Students must earn a letter grade of at least a C-/P in a Geology course in order to have that course fulfill major requirements. For courses in cognate Natural Sciences and Mathematics, students must earn the minimum grade required by the home department. For example, if the Department of Physics and Astronomy will accept a course in which a student earns any passing grade to fulfill their major requirements, the Department of Geology will accept that course to fulfill the geology-major requirements
Students may obtain a minor in Geology by completing at least four FULL geology courses that include an introductory laboratory course (GEOL 120) and a minimum of three FULL courses at the 200 and 300 levels. Students interested in minoring should consult with the chair of Geology, as departmental approval is required to minor in Geology.
Outstanding students may participate in the Honors Program in Geology. Honors students carry out a program of independent geological research under the supervision of an individual faculty member during their senior year. Any student interested in doing Honors research should discuss this with a member of the department in her or his junior year. In order to be accepted into the Honors Program, a student must have a GPA of 3.10 or higher in their geology course work and submit a written proposal to the department. Other guidelines for the Honors Program are set forth elsewhere in this catalog.
The Geology Department offers several avenues for independent research in addition to Honors. Majors are encouraged to contact faculty about opportunities to participate in their summer field projects. Research can also be conducted for credit through Independent Study in Geology (GEOL 199) and Research in Geology (GEOL 501). Of special note, the Department is a member of the Keck Geology Consortium, which provides students with summer research opportunities that are continued during semester-long or year-long Research in Geology (GEOL 501) or Honors (GEOL 503). These courses do not provide major credit.
The Department of Geology encourages students who are interested in fields not covered in depth in Oberlin courses to attend off-campus programs. We especially recommend participation in programs where students get the opportunity to study different types of geological processes in the field. Many excellent institutions offer semester and summer programs in geology; information is available in the department office and in the Office of the Dean of Studies. The Geology Department also maintains special relationships with particular programs and information can be obtained from the department Chair. Integrating a semester of off-campus study into a Geology major requires advanced planning, so students considering this possibility should consult with a Department member as early as possible.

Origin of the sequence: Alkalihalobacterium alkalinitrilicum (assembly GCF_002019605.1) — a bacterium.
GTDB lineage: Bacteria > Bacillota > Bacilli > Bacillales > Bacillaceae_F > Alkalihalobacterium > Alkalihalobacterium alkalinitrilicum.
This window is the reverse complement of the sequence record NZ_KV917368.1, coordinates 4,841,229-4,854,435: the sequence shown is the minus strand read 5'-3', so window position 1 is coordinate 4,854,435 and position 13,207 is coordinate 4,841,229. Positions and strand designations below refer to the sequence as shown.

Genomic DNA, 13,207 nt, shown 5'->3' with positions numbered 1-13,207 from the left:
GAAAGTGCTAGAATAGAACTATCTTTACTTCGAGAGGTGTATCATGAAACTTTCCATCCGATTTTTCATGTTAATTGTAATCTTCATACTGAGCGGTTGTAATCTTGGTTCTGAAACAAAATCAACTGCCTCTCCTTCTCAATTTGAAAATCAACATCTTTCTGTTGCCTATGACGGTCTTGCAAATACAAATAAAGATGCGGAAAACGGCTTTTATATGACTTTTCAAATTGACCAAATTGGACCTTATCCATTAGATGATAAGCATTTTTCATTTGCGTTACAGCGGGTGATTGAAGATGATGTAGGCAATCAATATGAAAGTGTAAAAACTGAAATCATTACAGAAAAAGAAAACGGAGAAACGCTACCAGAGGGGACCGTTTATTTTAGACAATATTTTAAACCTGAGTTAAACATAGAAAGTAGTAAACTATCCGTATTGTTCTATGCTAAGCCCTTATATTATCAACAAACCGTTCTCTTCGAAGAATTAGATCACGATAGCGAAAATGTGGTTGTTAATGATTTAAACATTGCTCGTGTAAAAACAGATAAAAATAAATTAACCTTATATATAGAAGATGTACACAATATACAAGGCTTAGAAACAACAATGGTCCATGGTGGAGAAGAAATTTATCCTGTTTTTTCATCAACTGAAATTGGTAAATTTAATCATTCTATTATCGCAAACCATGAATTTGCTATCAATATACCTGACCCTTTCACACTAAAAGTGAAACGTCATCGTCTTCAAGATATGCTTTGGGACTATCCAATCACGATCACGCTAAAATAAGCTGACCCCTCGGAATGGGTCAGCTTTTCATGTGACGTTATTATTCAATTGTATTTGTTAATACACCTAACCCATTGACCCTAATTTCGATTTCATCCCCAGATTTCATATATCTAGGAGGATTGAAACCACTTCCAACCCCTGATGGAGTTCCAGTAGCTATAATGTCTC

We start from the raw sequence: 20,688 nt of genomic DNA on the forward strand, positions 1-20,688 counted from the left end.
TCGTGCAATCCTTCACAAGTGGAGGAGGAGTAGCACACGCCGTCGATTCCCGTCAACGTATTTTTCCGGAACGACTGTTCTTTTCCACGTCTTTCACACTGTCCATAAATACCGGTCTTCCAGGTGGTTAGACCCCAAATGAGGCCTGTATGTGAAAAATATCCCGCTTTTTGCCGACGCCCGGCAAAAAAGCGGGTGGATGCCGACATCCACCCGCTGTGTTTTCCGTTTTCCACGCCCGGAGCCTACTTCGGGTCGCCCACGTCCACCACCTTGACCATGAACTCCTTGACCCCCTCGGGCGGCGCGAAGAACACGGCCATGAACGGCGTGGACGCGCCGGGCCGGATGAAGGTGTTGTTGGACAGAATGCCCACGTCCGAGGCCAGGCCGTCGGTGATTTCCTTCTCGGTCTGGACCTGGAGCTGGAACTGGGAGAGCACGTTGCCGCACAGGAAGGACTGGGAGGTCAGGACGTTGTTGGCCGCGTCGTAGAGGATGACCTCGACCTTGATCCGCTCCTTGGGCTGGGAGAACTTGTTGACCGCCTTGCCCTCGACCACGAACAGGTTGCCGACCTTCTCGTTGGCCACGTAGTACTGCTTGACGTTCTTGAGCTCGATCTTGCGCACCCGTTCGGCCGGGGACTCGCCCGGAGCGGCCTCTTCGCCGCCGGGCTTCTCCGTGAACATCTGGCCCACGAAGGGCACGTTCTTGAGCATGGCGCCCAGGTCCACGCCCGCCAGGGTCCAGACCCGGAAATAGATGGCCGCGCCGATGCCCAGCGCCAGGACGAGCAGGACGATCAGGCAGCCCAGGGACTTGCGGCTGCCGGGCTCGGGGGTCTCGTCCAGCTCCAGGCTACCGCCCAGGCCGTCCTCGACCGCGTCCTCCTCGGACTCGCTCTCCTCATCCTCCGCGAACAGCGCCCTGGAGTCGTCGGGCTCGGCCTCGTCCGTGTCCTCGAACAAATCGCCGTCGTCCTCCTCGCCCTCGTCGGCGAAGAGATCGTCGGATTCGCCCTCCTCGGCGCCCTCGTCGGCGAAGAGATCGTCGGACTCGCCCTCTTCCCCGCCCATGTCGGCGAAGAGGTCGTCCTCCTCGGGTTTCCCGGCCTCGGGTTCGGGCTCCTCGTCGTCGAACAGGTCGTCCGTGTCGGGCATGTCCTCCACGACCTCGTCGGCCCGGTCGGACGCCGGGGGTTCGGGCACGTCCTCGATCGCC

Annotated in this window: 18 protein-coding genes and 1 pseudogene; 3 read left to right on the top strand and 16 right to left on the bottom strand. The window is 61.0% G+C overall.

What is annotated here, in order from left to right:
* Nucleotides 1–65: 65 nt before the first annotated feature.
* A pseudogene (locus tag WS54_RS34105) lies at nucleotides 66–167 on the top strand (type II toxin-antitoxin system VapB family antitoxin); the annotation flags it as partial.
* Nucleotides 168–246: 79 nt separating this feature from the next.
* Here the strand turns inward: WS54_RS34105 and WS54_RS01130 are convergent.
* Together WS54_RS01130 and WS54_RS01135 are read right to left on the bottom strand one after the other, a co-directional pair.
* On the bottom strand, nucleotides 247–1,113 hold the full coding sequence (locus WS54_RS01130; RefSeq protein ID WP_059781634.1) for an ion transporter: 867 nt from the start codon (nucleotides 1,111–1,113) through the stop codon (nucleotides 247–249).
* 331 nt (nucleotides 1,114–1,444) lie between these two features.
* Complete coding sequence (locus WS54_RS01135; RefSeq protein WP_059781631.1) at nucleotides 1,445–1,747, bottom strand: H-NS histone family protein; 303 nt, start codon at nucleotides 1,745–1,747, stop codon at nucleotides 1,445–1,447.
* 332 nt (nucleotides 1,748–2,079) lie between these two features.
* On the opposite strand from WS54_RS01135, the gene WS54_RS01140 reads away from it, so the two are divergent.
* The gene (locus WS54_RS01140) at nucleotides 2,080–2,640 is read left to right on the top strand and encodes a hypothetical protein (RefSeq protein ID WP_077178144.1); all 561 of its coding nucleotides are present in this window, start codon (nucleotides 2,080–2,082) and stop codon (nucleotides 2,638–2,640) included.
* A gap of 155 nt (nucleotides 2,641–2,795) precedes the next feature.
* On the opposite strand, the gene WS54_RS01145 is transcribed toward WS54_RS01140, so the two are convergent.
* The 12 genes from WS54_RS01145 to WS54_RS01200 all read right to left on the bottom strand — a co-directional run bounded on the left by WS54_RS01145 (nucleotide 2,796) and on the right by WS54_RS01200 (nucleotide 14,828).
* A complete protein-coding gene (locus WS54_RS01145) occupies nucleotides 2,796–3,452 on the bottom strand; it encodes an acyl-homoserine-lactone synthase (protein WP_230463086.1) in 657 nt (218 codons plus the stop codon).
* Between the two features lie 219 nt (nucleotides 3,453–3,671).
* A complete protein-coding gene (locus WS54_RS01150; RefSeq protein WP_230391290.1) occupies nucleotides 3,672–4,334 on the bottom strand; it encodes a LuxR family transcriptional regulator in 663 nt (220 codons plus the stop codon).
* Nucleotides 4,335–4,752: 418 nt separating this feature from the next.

Transfer of Credit
Students can substitute non-Oberlin courses for those that count toward the major but are taught outside the department (e.g., CHEM 101, 102, 103, cognate courses). However, each course must be certified by the chair of the appropriate on-campus department as being identical to the replaced course. In addition, up to two non-Oberlin geology courses can be used to satisfy the “four intermediate-level geology courses” and/or “additional elective geology courses” described under “Major” above. Substitutes for “intermediate-level courses” must be substantially similar to those being replaced. More latitude is possible for elective geology courses. Non-Oberlin courses cannot be applied toward the Minor requirements.
Permission to substitute a course taken away from Oberlin for the major should be obtained in advance - prior to enrolling in the course. It is the student’s responsibility to make sure proper transfer-of-credit forms are completed and placed on file in the Office of the Registrar. All College rules concerning the maximum number of allowable transfer credits will apply.
The Geology faculty who are tentatively available to sponsor individual Winter Term projects in 2018 and their primary areas of expertise are as follows: Mr. Hubbard: Sedimentary environments and stratigraphy, environmental geology; coastal and marine geology. Ms. Hubbard: General geology, paleontology, evolution, and marine science. Mr. Page: Metamorphic and igneous rocks, minerals; geochemistry, electron microscopy, X-ray spectrometry; gems; volcanoes. Ms. Schmidt: Geomorphology; fluvial processes; soils and other Earth surface processes. Mr. Wojtal: Mountain building and tectonics, continuum mechanics, environmental applications of GPS and other mapping technologies; geophysics, meteorology, glaciology, climate change and paleoclimatology.
Courses of General Interest (for Non-Majors)
Introductory Courses (for Non-Majors and Prospective Majors)
Intermediate and Advanced Courses